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Columnists

Schemes shouldn’t defer interest payments

Retirement Benefits Authority (RBA) CEO Nzomo Mutuku
Retirement Benefits Authority (RBA) CEO Nzomo Mutuku. FILE PHOTO | NMG 

It is granted that desperate times call for desperate measures. Clearly, the coronavirus pandemic is causing the government to look for money even from the most unexpected corners.

Who would imagine that the government would as a survival tactic contemplate deferring payment of interest on government paper? Indeed, a deferral of payments of maturing Treasury bills and bonds as is being contemplated amounts to declaration of a default on domestic debt.

Have we thought of the wave of uncertainty that would ensue if we jeopardised the risk- free status of government paper?

On Tuesday, Retirement Benefits Authority (RBA) CEO Nzomo Mutuku mobilised 20 top pension schemes in the country for a meeting at the Treasury to discuss the feasibility of a deferral of payments on government securities for up to one year.

I gather from my sources who attended the meeting between the Treasury and the pensions industry that the meeting basically adopted the proposal to defer payment of interest on government paper and what remained were details on the mechanism of executing the plan.

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From the correspondence that I have seen, I think that fund managers have cleverly thrown the spanner at the workers.

Even though they were represented at the meeting, the secretary of the Fund Managers Association, Mr Jonathan Stichbury, wrote to Mr Mutuku informing him that at a meeting of the council of the Fund Managers Association, it was felt that the consent of trustees of schemes needed to be sought before the plan is even contemplated.

There is a clever tactic in the whole scheme. I think the originators of the whole idea decided that in order to circumvent pushback from trustees of pension schemes, the whole thing would disguised as if it was the pensions industry that had offered to support the fight against the pandemic by offering a deferral of interest payments on Treasurybills and bonds.

As I write this column, I have in my possession a draft letter written for the pension schemes by the originators of this madcap idea to the Central Bank of Kenya (CBK), disguised as originating from the pension schemes.

The draft letter says in part: ‘we want to provide support to the government by deferring the interest payments falling due in the period up to December 2021 on certain of our existing holdings of government securities’.

This is a hair-brained idea that should be dropped quickly without further ado. If you defer payments of interest on government paper for a year, where will pension schemes get the money to pay pensioners whose payments are due this year?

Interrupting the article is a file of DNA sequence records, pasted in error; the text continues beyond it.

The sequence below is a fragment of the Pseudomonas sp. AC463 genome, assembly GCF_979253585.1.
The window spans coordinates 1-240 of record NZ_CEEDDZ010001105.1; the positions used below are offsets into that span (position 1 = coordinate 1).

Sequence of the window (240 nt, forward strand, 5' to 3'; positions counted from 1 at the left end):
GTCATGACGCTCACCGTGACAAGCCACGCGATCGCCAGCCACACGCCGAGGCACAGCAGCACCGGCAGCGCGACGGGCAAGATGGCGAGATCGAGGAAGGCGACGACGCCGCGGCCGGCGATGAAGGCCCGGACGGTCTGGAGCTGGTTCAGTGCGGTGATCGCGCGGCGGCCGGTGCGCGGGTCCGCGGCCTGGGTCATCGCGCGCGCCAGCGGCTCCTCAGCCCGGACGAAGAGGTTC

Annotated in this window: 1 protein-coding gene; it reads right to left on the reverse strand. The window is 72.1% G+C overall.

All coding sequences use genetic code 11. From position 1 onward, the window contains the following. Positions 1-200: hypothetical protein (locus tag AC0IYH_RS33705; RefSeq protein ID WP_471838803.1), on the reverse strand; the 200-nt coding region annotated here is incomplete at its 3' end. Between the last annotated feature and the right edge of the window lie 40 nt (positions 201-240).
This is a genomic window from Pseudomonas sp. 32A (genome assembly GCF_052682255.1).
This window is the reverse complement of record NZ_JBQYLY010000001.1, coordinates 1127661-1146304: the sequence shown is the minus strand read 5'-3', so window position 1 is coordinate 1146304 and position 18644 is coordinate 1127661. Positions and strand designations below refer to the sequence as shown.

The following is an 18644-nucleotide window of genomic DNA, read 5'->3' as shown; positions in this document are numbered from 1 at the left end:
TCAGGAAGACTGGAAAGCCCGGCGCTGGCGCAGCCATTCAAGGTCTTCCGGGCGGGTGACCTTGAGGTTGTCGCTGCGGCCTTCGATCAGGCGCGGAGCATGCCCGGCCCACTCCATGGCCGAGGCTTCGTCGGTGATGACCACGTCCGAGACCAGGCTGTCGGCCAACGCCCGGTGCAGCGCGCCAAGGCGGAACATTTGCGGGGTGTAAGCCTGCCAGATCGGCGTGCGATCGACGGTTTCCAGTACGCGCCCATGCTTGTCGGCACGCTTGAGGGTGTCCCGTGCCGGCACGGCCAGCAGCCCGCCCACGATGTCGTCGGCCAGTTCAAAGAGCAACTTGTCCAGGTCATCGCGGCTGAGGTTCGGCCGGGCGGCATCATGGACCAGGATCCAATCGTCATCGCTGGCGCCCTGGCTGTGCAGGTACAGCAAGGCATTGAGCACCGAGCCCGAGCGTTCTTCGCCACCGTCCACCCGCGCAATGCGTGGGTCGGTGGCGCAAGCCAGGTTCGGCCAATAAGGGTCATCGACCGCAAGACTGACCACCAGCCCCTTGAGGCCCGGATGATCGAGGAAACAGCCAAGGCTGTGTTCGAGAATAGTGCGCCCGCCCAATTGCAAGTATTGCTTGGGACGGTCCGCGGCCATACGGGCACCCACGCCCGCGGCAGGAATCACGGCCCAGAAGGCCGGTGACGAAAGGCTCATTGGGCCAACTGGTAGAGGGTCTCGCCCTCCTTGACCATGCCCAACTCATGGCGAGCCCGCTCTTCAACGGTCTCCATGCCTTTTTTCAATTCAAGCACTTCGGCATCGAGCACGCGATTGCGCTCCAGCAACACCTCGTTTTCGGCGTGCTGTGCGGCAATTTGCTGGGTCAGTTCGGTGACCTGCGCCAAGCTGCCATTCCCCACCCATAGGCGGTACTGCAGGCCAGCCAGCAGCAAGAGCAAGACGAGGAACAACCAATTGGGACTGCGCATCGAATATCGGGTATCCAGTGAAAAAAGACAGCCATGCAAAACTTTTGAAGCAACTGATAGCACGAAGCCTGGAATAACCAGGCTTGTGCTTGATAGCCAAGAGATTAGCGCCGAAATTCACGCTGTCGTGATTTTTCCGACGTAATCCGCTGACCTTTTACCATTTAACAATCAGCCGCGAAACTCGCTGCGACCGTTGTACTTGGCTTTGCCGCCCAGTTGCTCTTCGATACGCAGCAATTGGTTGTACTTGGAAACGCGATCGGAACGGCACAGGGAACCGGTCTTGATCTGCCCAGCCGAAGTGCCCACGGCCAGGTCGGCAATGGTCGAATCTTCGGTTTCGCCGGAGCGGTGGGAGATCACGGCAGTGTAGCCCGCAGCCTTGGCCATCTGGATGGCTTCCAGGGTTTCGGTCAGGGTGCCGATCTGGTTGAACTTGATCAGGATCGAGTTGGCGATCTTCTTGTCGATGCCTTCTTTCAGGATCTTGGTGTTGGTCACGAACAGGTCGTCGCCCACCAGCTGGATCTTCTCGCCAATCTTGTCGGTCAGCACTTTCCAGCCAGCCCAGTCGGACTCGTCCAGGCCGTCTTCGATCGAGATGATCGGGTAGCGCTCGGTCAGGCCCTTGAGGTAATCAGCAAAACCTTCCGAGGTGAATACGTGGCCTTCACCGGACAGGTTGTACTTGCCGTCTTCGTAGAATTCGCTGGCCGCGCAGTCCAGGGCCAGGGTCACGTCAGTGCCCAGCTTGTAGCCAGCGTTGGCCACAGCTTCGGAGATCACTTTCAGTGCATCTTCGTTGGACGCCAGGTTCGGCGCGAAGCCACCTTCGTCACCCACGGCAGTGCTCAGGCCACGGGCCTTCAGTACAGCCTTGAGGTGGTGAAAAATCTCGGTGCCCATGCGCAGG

As a matter of fact, it is the pension schemes that badly need government support during this pandemic. Indeed, pension schemes have been hit by retrenchment and by sponsors who are unable to remit money on time because of the negative economic impact of the pandemic.

Because of the pandemic, pension schemes are suffering from a combination of people thrown out of work and businesses whose productive capacities are shrinking by the day.

Why don’t we ever think about the individual? If I am retiring this year, do you want the pension scheme to tell me that they cannot pay me because the government has deferred payments? These are private assets that the government should not touch.

I have some unsolicited advice for CBK governor Dr Patrick Njoroge. He must reject this ill-advised idea pronto for the following reasons.

First, If you create uncertainty in domestic debt markets by allowing the madcap idea, the pressure on the exchange rate will be insurmountable.

How do we expect non -resident holders of government paper to respond to breach of the risk-free status of government paper and to a situation where Treasury bills and bonds are now subject to risk like any other lending?

Remember that our credit markets-or even capital markets all price risk off the benchmark rate. Why do we want to create chaos in the financial markets?

Secondly, fiscal agent of the issuer, you are bound to give the government the best advice.

You also have the responsibility of maintaining a safe and sound financial system. Government securities are at the heart of a safe and sound financial system.

Kill this hare-brained idea and let’s not hear about it again.

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